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Storing user settings with UserDefaults

Paul Hudson    @twostraws   

Most users pretty much expect apps to store their data so they can create more customized experiences, and as such it’s no surprise that iOS gives us several ways to read and write user data.

One common way to store a small amount of data is called UserDefaults, and it’s great for simple user preferences. There is no specific number attached to “a small amount”, but everything you store in UserDefaults will automatically be loaded when your app launches – if you store a lot in there your app launch will slow down. To give you at least an idea, you should aim to store no more than 512KB in there.

Tip: If you’re thinking “512KB? How much is that?” then let me give you a rough estimate: it’s about as much text as all the chapters you’ve read in this book so far.

UserDefaults is perfect for storing things like when the user last launched the app, which news story they last read, or other passively collected information. Even better, SwiftUI can often wrap up UserDefaults inside a nice and simple property wrapper called @AppStorage – it only supports a subset of functionality right now, but it can be really helpful.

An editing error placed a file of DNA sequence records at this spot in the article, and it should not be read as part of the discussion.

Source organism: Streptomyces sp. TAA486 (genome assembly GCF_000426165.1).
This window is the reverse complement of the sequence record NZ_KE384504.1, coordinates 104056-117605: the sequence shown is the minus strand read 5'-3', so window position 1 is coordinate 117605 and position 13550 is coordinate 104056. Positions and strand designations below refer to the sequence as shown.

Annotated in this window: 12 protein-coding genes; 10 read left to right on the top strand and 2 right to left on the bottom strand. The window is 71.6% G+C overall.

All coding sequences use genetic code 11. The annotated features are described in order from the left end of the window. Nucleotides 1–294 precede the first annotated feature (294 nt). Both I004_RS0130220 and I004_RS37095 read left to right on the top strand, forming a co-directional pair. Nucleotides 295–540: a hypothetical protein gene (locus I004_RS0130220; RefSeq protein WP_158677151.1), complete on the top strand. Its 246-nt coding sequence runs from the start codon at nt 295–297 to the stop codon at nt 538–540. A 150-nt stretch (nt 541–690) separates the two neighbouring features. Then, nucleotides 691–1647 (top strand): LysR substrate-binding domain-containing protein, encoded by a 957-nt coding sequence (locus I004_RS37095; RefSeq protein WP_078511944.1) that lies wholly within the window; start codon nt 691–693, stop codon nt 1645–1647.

Enough chat – let’s look at some code. Here’s a view with a button that shows a tap count, and increments that count every time the button is tapped:

struct ContentView: View {
    @State private var tapCount = 0

    var body: some View {
        Button("Tap count: \(tapCount)") {
            tapCount += 1

As this is clearly A Very Important App, we want to save the number of taps that the user made, so when they come back to the app in the future they can pick up where they left off.

To make that happen, we need to write to UserDefaults inside our button’s action closure. So, add this after the tapCount += 1 line:

UserDefaults.standard.set(tapCount, forKey: "Tap")

In just that single line of code you can see three things in action: